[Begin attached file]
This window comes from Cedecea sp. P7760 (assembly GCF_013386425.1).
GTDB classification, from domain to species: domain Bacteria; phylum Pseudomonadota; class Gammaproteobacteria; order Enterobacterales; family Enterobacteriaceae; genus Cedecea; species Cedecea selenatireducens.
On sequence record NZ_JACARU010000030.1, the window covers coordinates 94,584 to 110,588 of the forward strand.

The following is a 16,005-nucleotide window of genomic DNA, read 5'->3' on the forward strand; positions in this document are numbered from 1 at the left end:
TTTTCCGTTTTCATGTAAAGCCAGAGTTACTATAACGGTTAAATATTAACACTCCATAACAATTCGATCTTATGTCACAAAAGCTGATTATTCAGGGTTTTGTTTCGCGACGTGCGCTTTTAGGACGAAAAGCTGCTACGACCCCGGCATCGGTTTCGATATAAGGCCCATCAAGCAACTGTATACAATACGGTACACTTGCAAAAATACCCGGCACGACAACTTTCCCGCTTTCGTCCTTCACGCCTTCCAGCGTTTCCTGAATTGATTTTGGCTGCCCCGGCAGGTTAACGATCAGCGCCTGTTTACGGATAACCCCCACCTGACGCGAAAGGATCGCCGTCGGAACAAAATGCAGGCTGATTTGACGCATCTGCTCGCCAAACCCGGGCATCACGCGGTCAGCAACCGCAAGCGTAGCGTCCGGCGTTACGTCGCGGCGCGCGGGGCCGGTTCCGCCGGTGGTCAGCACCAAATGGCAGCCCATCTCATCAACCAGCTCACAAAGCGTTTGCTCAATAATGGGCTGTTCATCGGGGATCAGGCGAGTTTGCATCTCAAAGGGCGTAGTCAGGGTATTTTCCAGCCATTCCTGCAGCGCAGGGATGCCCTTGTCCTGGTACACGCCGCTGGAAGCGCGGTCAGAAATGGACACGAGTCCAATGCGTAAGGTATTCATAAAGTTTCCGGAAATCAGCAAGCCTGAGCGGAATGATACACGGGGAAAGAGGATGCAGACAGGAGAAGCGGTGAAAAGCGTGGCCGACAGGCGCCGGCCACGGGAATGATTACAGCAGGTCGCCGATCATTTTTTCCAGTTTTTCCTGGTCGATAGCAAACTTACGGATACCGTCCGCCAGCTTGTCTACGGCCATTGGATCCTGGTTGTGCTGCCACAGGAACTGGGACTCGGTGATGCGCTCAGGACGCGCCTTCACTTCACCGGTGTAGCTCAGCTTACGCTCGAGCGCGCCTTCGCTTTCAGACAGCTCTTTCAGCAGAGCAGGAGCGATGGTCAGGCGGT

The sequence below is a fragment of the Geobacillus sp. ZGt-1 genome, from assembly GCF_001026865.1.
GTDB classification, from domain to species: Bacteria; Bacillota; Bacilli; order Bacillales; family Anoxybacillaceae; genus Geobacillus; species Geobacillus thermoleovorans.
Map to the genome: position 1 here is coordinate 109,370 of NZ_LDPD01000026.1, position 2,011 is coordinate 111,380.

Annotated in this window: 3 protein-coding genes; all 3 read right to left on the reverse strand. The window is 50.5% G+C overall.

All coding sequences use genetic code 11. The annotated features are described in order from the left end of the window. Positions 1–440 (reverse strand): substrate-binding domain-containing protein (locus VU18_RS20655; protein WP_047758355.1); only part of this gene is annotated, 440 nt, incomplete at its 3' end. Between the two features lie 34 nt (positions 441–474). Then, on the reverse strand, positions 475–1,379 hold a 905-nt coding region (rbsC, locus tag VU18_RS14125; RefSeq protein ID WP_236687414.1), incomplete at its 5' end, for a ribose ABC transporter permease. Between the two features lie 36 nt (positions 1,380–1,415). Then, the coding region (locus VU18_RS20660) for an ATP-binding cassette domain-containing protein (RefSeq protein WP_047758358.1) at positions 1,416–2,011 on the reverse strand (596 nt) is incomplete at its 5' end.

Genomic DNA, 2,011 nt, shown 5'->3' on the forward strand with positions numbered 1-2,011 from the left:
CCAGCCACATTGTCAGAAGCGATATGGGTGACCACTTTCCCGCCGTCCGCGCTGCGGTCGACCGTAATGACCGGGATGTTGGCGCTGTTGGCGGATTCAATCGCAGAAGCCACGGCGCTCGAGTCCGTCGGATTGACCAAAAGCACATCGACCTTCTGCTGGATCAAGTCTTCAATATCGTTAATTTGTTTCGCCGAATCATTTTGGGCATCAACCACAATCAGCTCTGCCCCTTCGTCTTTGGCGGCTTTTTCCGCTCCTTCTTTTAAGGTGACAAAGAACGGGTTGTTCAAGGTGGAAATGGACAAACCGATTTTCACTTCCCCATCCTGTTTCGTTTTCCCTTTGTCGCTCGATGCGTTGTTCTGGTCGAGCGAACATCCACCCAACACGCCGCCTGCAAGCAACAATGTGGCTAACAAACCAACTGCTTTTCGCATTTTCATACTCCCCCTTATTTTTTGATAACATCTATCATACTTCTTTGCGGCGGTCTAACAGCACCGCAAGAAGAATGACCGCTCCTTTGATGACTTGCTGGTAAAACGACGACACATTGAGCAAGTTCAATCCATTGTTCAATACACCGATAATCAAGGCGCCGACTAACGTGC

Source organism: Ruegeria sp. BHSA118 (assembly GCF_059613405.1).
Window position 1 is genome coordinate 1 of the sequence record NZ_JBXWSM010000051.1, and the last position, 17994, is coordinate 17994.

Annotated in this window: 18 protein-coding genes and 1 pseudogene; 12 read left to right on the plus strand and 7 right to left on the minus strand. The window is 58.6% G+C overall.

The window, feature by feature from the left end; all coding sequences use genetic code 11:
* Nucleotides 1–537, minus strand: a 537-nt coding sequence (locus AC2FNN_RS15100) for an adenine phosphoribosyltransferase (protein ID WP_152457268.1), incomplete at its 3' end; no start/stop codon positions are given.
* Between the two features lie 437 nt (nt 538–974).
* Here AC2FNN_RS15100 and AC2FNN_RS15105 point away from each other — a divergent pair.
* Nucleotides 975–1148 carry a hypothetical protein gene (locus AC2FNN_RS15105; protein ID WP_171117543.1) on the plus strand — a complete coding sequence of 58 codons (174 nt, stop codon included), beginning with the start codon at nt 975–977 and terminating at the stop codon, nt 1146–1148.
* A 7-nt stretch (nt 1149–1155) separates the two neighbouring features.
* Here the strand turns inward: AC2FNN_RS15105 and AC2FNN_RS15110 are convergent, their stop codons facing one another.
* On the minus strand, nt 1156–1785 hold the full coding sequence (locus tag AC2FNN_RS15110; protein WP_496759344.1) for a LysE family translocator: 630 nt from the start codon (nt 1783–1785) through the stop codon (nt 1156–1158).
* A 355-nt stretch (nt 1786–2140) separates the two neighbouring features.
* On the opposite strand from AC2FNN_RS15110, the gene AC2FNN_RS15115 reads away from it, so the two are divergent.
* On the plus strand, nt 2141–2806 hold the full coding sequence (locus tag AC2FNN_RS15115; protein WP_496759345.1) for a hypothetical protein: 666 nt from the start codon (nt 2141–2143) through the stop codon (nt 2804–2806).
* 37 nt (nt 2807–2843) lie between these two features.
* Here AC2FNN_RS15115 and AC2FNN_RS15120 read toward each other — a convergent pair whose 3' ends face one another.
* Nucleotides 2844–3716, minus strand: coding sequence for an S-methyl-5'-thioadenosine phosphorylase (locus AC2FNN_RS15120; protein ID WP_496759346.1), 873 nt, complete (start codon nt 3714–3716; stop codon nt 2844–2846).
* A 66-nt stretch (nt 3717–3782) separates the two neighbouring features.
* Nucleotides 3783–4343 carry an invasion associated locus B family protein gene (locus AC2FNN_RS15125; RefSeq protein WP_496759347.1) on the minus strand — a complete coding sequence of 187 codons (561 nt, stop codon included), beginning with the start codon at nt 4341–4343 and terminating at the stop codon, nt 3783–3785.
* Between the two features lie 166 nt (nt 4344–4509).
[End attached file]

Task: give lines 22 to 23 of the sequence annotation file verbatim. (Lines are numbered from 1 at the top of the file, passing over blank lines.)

* Here the strand turns inward: AC2FNN_RS15105 and AC2FNN_RS15110 are convergent, their stop codons facing one another.
* On the minus strand, nt 1156–1785 hold the full coding sequence (locus tag AC2FNN_RS15110; protein WP_496759344.1) for a LysE family translocator: 630 nt from the start codon (nt 1783–1785) through the stop codon (nt 1156–1158).